Windsor High School
June 18, 2002
The hot Southern California sun beat down upon the group of high school graduates in their caps and gowns. Teachers rushed about, trying to organize the milling students. The excited students didn't listen, and only began to line up for the procession as the time for the graduation ceremony approached.
Rose DeWitt-Bukater and her best friend, Trudy Bolt, fell into the center of the line. Rose's mother, Ruth, and her boyfriend, Caledon Hockley, had wanted her near the front of the line, but Rose was too hot and uncomfortable to fight for a place at the front.
Trudy's excited voice cut into her thoughts. "We're almost done, Rose! Isn't this cool?"
Rose shrugged. "I guess so." She wiped at her sweaty forehead, trying to glimpse her mother and Cal in the bleachers beside the football field where the ceremony would take place.
"I don't understand you," Trudy grumbled as they filed onto the football field. "We're about to graduate from high school. We're gonna be free! No more school, no more teachers, no more homework, no more dress code...it's gonna be great!"
"Until college," Rose reminded her.
"You have more freedom there," Trudy reminded her. "You won't be living with your mom anymore, so you won't have to listen to her." She frowned as Rose fanned herself with the front of her black robe. The top of a formal dress was clearly visible.
"Why are you wearing that? They have some dumb rules about dress code at Disneyland for grad night, but you don't have to wear something formal."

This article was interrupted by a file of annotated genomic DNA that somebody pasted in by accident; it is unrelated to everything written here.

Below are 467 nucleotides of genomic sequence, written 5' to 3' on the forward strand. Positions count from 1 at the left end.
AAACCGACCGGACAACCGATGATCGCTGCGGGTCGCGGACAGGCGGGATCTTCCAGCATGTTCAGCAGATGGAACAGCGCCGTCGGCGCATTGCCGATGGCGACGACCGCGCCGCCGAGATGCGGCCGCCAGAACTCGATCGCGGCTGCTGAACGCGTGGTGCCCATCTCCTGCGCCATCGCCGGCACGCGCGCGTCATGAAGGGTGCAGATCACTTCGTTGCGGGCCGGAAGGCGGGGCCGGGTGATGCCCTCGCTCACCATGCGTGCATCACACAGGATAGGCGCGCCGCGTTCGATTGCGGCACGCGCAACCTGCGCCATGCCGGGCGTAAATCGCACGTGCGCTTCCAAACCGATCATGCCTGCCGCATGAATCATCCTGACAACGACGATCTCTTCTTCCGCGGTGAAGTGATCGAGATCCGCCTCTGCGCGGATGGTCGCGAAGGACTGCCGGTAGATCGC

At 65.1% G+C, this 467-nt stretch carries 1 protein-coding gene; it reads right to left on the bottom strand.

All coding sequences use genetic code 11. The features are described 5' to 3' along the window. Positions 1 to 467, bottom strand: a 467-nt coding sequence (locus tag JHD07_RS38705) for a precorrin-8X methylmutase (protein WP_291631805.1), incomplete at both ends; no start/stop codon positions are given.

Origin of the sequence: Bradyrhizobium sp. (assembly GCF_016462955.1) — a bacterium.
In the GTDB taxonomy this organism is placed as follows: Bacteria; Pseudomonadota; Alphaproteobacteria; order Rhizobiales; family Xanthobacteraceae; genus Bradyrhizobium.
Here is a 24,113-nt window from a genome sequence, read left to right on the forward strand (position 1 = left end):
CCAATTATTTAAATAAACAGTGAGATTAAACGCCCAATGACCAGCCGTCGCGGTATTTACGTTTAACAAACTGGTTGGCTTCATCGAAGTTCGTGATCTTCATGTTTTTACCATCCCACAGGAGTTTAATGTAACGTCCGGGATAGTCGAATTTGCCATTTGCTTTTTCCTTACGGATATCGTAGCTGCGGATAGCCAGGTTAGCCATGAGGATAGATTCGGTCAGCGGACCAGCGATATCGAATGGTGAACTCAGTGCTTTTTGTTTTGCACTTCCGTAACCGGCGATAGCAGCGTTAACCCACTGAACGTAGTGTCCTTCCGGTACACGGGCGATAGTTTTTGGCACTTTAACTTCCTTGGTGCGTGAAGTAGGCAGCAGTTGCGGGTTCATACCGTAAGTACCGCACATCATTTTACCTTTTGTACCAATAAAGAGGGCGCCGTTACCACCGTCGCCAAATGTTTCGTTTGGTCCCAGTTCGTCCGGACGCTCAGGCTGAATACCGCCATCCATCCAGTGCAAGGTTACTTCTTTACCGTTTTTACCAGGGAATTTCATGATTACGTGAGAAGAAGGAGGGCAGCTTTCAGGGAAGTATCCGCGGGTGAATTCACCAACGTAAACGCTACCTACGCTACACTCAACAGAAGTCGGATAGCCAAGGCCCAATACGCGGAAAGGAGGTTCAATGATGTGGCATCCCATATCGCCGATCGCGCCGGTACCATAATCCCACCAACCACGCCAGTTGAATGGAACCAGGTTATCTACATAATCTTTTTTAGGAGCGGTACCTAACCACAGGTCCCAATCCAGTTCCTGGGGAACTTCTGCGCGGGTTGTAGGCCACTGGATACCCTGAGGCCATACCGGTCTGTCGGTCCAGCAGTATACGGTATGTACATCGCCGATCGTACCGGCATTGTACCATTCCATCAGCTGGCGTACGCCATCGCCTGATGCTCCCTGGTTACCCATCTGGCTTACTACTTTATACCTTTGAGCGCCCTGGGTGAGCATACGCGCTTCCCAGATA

"I'm not going to grad night. Mom and Cal are taking me to some fancy restaurant for dinner. Cal says he has something special planned."
Trudy clapped her hands over her mouth and giggled. "I bet he's gonna ask you to marry him. He keeps hinting at that, you know."
Rose shook her head. "Oh, no, I don't think so. We've only known each other a few months."
Trudy just giggled some more. "I think he will! You're so lucky, Rose. You're gonna be the first one to get engaged...and to such a hunk!"
"Trudy!" Rose opened her mouth to say more, but at that moment the principal called for silence, and the talking stopped.
Rose sat quietly through the speeches, but inside she was worried. Trudy was right. Cal had been hinting about marriage, ever since Rose's eighteenth birthday in April. Rose was fond of Cal, but she wasn't sure that she was ready for marriage. It would be hard to turn him down, though, if he did want to marry her. Cal could be very persistent when he wanted something, as when they first began dating.